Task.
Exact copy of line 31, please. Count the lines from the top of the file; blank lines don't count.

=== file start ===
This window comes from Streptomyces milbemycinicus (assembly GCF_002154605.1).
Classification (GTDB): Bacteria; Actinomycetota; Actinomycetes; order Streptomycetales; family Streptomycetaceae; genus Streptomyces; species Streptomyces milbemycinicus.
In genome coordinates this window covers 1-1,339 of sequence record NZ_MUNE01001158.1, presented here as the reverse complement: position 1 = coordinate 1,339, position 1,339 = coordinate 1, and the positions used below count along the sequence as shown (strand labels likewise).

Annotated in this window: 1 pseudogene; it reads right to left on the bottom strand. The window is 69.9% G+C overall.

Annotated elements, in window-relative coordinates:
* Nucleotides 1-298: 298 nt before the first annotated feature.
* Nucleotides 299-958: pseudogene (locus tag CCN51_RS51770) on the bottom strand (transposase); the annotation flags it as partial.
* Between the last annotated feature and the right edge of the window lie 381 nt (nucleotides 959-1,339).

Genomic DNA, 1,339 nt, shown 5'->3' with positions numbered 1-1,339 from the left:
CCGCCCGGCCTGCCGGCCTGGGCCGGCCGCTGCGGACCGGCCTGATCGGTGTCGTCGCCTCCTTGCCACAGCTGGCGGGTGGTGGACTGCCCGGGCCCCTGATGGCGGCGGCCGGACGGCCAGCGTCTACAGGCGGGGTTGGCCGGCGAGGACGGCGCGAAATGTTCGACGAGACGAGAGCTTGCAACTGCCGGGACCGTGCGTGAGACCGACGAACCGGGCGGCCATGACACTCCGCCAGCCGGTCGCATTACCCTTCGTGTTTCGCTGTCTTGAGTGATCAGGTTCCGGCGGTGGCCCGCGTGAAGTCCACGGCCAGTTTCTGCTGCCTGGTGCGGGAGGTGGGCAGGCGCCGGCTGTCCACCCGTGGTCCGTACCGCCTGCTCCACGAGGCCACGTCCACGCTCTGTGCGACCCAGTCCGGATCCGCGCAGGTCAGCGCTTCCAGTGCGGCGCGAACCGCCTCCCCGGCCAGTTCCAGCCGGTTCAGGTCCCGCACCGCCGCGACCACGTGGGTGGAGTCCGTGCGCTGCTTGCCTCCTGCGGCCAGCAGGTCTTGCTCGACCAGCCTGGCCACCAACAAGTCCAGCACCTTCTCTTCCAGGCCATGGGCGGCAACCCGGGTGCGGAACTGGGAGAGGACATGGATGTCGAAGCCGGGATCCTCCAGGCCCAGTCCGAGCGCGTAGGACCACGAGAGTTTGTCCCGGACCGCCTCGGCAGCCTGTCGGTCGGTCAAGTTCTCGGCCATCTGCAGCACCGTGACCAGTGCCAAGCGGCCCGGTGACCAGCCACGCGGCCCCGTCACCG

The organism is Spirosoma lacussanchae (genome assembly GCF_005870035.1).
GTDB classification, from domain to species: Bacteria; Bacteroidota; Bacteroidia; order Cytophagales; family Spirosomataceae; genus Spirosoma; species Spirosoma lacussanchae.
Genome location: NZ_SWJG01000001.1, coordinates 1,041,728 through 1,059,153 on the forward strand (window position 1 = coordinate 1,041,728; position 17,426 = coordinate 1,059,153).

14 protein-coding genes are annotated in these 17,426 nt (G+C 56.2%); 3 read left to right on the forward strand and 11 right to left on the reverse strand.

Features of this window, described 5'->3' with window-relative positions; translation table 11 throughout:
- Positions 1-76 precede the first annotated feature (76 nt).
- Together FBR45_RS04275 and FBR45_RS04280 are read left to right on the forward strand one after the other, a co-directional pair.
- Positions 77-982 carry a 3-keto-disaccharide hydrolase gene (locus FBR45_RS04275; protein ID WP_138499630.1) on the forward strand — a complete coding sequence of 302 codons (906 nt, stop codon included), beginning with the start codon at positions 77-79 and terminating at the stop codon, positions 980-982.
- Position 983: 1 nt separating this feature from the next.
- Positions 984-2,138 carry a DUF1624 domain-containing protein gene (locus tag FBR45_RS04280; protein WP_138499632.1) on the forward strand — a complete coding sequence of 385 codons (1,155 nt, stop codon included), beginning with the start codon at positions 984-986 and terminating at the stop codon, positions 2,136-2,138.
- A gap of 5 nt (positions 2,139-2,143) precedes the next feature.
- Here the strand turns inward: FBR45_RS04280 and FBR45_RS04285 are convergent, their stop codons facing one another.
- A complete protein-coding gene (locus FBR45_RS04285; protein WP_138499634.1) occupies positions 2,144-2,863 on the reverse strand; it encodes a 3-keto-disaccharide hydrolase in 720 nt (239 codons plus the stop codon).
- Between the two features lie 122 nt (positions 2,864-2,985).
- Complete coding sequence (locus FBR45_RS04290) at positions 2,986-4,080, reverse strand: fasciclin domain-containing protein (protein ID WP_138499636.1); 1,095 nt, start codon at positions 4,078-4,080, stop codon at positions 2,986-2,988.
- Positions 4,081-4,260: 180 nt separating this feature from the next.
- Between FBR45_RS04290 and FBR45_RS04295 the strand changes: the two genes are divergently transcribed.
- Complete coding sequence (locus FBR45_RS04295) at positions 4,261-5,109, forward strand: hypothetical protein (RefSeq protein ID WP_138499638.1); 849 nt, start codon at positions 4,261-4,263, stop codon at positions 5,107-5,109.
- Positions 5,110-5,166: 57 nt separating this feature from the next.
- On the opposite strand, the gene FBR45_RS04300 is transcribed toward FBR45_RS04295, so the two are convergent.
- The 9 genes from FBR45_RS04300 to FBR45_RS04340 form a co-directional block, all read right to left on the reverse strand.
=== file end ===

- The 9 genes from FBR45_RS04300 to FBR45_RS04340 form a co-directional block, all read right to left on the reverse strand.